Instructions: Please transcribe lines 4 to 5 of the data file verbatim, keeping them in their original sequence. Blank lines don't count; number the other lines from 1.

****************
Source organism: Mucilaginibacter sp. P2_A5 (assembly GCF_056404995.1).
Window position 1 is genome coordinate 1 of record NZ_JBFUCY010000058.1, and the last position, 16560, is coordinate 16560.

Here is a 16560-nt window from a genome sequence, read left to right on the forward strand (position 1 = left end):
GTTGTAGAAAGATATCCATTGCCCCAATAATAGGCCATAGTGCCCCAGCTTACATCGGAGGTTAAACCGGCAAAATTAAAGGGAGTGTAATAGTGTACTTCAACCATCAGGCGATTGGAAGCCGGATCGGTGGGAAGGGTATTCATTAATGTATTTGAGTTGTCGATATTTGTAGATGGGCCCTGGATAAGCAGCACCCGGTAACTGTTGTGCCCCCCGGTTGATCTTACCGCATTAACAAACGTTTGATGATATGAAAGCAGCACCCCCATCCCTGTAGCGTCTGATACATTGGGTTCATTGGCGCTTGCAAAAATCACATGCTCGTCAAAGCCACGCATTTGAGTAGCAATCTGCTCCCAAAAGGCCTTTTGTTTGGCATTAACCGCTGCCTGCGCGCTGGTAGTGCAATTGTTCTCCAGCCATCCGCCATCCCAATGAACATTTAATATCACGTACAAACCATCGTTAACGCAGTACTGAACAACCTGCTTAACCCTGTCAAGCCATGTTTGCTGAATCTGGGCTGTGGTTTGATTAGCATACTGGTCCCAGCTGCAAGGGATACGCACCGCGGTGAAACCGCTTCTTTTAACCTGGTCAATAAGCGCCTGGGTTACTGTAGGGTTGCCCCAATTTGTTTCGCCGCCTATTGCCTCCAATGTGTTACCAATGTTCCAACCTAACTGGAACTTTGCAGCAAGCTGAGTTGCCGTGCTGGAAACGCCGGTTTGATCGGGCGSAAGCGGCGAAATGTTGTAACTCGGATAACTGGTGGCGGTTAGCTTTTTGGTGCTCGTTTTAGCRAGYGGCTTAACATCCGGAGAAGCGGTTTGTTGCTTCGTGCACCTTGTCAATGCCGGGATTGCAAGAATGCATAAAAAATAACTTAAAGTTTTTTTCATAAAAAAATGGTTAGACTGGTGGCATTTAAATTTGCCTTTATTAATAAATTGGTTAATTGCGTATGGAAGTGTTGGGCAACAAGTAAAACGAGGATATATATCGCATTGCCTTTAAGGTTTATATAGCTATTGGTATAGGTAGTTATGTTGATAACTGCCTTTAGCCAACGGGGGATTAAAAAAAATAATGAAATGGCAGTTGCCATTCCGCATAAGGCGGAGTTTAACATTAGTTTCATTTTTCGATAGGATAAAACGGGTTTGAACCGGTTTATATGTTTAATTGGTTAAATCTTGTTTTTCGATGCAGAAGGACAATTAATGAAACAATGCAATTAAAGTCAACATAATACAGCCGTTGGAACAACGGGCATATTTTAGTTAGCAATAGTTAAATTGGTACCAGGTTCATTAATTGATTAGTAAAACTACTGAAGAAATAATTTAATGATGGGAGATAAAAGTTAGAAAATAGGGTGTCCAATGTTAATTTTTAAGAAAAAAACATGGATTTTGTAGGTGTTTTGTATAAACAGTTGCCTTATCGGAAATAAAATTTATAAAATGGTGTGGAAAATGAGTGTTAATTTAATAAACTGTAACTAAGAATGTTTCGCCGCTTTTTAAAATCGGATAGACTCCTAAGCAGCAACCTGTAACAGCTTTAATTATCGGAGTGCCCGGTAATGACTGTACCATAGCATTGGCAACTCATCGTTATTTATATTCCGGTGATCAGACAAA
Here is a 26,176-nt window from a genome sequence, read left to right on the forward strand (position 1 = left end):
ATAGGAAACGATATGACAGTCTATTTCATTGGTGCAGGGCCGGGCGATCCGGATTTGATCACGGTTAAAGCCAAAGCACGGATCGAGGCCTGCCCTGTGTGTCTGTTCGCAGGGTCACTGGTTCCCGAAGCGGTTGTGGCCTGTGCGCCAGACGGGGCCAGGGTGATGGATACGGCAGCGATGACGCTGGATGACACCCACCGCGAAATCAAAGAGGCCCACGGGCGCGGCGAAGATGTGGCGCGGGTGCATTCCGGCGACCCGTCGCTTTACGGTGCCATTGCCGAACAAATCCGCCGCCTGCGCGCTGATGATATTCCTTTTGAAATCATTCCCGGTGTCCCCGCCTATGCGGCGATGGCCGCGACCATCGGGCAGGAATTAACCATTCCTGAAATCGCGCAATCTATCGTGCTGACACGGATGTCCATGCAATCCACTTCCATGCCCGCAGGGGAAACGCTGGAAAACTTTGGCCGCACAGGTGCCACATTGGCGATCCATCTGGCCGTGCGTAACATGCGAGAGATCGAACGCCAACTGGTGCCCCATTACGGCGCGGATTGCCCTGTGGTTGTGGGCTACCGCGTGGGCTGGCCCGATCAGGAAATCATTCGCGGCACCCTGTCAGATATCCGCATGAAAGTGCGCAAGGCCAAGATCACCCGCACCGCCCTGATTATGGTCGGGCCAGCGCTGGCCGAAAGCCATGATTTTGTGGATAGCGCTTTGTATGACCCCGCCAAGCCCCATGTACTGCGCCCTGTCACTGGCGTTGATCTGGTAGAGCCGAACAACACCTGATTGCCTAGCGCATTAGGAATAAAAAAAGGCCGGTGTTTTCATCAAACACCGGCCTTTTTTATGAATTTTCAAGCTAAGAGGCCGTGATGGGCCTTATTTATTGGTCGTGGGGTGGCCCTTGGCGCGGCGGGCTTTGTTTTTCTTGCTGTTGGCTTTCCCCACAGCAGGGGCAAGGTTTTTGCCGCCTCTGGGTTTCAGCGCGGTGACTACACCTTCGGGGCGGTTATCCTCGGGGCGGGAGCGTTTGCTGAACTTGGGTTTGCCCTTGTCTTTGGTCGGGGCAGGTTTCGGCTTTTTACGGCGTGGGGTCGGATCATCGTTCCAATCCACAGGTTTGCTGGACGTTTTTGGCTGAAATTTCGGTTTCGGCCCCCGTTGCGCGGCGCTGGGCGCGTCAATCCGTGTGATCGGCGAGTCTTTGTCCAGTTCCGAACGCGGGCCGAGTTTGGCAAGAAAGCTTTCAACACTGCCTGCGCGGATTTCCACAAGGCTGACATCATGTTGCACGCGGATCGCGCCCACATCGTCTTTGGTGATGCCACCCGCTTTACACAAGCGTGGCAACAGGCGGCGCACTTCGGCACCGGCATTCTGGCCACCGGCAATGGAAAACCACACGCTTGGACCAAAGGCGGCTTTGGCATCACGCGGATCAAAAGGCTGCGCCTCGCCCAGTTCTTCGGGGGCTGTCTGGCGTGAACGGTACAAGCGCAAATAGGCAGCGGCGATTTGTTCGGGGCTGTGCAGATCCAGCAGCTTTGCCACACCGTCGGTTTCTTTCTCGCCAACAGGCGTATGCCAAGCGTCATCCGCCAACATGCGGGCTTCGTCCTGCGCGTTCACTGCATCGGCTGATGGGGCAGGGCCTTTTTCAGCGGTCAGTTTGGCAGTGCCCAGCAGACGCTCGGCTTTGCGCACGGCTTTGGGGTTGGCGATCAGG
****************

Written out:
GTTGTAGAAAGATATCCATTGCCCCAATAATAGGCCATAGTGCCCCAGCTTACATCGGAGGTTAAACCGGCAAAATTAAAGGGAGTGTAATAGTGTACTTCAACCATCAGGCGATTGGAAGCCGGATCGGTGGGAAGGGTATTCATTAATGTATTTGAGTTGTCGATATTTGTAGATGGGCCCTGGATAAGCAGCACCCGGTAACTGTTGTGCCCCCCGGTTGATCTTACCGCATTAACAAACGTTTGATGATATGAAAGCAGCACCCCCATCCCTGTAGCGTCTGATACATTGGGTTCATTGGCGCTTGCAAAAATCACATGCTCGTCAAAGCCACGCATTTGAGTAGCAATCTGCTCCCAAAAGGCCTTTTGTTTGGCATTAACCGCTGCCTGCGCGCTGGTAGTGCAATTGTTCTCCAGCCATCCGCCATCCCAATGAACATTTAATATCACGTACAAACCATCGTTAACGCAGTACTGAACAACCTGCTTAACCCTGTCAAGCCATGTTTGCTGAATCTGGGCTGTGGTTTGATTAGCATACTGGTCCCAGCTGCAAGGGATACGCACCGCGGTGAAACCGCTTCTTTTAACCTGGTCAATAAGCGCCTGGGTTACTGTAGGGTTGCCCCAATTTGTTTCGCCGCCTATTGCCTCCAATGTGTTACCAATGTTCCAACCTAACTGGAACTTTGCAGCAAGCTGAGTTGCCGTGCTGGAAACGCCGGTTTGATCGGGCGSAAGCGGCGAAATGTTGTAACTCGGATAACTGGTGGCGGTTAGCTTTTTGGTGCTCGTTTTAGCRAGYGGCTTAACATCCGGAGAAGCGGTTTGTTGCTTCGTGCACCTTGTCAATGCCGGGATTGCAAGAATGCATAAAAAATAACTTAAAGTTTTTTTCATAAAAAAATGGTTAGACTGGTGGCATTTAAATTTGCCTTTATTAATAAATTGGTTAATTGCGTATGGAAGTGTTGGGCAACAAGTAAAACGAGGATATATATCGCATTGCCTTTAAGGTTTATATAGCTATTGGTATAGGTAGTTATGTTGATAACTGCCTTTAGCCAACGGGGGATTAAAAAAAATAATGAAATGGCAGTTGCCATTCCGCATAAGGCGGAGTTTAACATTAGTTTCATTTTTCGATAGGATAAAACGGGTTTGAACCGGTTTATATGTTTAATTGGTTAAATCTTGTTTTTCGATGCAGAAGGACAATTAATGAAACAATGCAATTAAAGTCAACATAATACAGCCGTTGGAACAACGGGCATATTTTAGTTAGCAATAGTTAAATTGGTACCAGGTTCATTAATTGATTAGTAAAACTACTGAAGAAATAATTTAATGATGGGAGATAAAAGTTAGAAAATAGGGTGTCCAATGTTAATTTTTAAGAAAAAAACATGGATTTTGTAGGTGTTTTGTATAAACAGTTGCCTTATCGGAAATAAAATTTATAAAATGGTGTGGAAAATGAGTGTTAATTTAATAAACTGTAACTAAGAATGTTTCGCCGCTTTTTAAAATCGGATAGACTCCTAAGCAGCAACCTGTAACAGCTTTAATTATCGGAGTGCCCGGTAATGACTGTACCATAGCATTGGCAACTCATCGTTATTTATATTCCGGTGATCAGACAAA
Here is a 26,176-nt window from a genome sequence, read left to right on the forward strand (position 1 = left end):